"The conservation organizations support projects using solar and wind energy to generate electricity in hotels and ranger stations in reserves," says Charlie Hanley, manager of the Mexican program. "These are generally areas where a gas-powered generator could potentially harm the environment." Most program activities focus on implementing water-pumping systems, such as the one used by Alvarez. For most of these projects, government programs provide 50 percent of the cost of a pilot project, while the users -- people like Alvarez -- pay for 25 percent. Sandia's share is 25 percent. Cost of photovoltaic pumping systems range from $2,000 to $12,000 depending on the depth of the well, the amount of water needed, and the amount of sunlight the site receives.
Potential projects are initially identified by the Mexican partners. Sandia then helps select a pilot project based on its feasibility and offers technical assistance. The Sandians train locals who want a similar project on their property, develop system requirements, provide technical review of bids, and evaluate and monitor the projects following their installation. "We work closely with local suppliers of renewable energy equipment to make sure that systems meet customers' needs and that they get a good product," Hanley says.
Since the inception of the renewable energy program in 1994, 200 renewable energy systems have been installed in eight Mexican states, providing energy to more than 9,000 people and indirectly benefiting almost 50,000 more. While most use photovoltaic energy, several projects demonstrated wind energy for water pumping and electricity generation. Hanley says Sandia's Mexico Renewable Energy Program is effective because it is a team effort using the diverse expertise of many Sandia engineers, as well as the services of other technical groups, including New Mexico State University; Winrock International, an international agricultural development nonprofit organization; and Enersol Associates, a nonprofit organization that promotes the use of photovoltaic energy.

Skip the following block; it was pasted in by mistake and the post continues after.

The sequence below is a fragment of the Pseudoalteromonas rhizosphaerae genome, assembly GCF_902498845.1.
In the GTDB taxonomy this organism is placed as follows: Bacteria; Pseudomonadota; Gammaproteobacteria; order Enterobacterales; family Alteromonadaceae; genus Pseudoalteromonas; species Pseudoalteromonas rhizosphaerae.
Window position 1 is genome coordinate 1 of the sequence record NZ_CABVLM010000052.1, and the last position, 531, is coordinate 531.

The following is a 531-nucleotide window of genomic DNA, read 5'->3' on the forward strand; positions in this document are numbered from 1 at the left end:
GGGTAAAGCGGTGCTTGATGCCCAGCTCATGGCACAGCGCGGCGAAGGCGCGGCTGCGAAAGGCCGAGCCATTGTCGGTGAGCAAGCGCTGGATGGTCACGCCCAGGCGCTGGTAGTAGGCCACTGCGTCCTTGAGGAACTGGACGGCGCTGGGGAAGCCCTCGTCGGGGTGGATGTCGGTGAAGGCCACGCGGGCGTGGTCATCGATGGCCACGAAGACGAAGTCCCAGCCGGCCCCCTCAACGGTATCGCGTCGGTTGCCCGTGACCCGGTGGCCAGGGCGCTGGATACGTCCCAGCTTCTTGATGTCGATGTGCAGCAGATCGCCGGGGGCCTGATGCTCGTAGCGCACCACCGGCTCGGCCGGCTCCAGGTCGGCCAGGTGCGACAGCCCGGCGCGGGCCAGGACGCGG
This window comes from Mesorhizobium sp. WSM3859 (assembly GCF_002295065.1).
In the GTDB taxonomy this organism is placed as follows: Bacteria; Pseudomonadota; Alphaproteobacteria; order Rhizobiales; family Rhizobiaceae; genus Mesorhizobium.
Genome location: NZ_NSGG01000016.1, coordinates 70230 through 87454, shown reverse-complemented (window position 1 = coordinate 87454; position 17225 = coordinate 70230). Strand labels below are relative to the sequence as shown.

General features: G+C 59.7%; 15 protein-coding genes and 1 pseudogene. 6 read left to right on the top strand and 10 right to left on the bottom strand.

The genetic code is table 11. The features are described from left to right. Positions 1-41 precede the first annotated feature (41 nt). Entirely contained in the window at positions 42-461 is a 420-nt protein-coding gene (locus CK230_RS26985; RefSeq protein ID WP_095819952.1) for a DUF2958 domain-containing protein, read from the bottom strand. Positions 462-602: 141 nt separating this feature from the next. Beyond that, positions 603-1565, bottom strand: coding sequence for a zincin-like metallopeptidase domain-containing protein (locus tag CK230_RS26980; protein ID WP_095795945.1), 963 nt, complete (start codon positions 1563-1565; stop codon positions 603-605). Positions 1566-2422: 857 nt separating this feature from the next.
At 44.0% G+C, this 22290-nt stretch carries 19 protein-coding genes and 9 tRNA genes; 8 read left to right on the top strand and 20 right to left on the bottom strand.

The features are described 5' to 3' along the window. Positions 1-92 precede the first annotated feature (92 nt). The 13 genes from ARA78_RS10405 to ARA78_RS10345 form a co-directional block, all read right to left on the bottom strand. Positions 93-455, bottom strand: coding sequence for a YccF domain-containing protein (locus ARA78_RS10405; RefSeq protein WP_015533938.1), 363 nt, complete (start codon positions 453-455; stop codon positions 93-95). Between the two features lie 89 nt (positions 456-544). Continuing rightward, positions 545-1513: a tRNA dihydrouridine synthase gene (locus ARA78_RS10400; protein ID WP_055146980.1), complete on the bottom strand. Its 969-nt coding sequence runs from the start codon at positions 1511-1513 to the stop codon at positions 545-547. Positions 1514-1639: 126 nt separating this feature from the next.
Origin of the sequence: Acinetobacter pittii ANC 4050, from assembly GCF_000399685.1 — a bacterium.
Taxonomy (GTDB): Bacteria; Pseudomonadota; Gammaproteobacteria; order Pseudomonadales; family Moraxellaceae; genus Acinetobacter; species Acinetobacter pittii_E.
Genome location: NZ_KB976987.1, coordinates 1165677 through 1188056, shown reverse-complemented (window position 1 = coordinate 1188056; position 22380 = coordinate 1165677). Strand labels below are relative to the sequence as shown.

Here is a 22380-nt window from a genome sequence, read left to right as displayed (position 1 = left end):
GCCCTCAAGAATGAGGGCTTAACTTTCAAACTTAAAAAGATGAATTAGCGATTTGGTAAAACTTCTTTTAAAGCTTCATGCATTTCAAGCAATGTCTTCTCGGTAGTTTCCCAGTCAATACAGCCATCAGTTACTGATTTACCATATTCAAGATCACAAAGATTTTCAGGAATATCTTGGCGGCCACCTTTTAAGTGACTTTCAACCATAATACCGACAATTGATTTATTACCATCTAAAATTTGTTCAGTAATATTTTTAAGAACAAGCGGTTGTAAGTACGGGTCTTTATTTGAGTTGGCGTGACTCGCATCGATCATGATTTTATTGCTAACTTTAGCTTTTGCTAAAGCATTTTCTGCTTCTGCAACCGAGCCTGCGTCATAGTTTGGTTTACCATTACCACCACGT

The National Renewable Energy Laboratory in Golden, Colo., also is a partner in the program, providing technical support related to developing wind projects and assessing solar and wind resources. "Together we are helping our neighbors to the south use the plentiful renewable energy resources to improve their lives," Hanley says. Sandia is a multiprogram DOE laboratory, operated by a subsidiary of Lockheed Martin Corp. With main facilities in Albuquerque, N.M., and Livermore, Calif., Sandia has major research and development responsibilities in national security, energy, and environmental technologies and economic competitiveness.
Other social bookmarking and sharing tools:
The above story is reprinted from materials provided by Sandia National Laboratories.
Note: Materials may be edited for content and length. For further information, please contact the source cited above.
Note: If no author is given, the source is cited instead.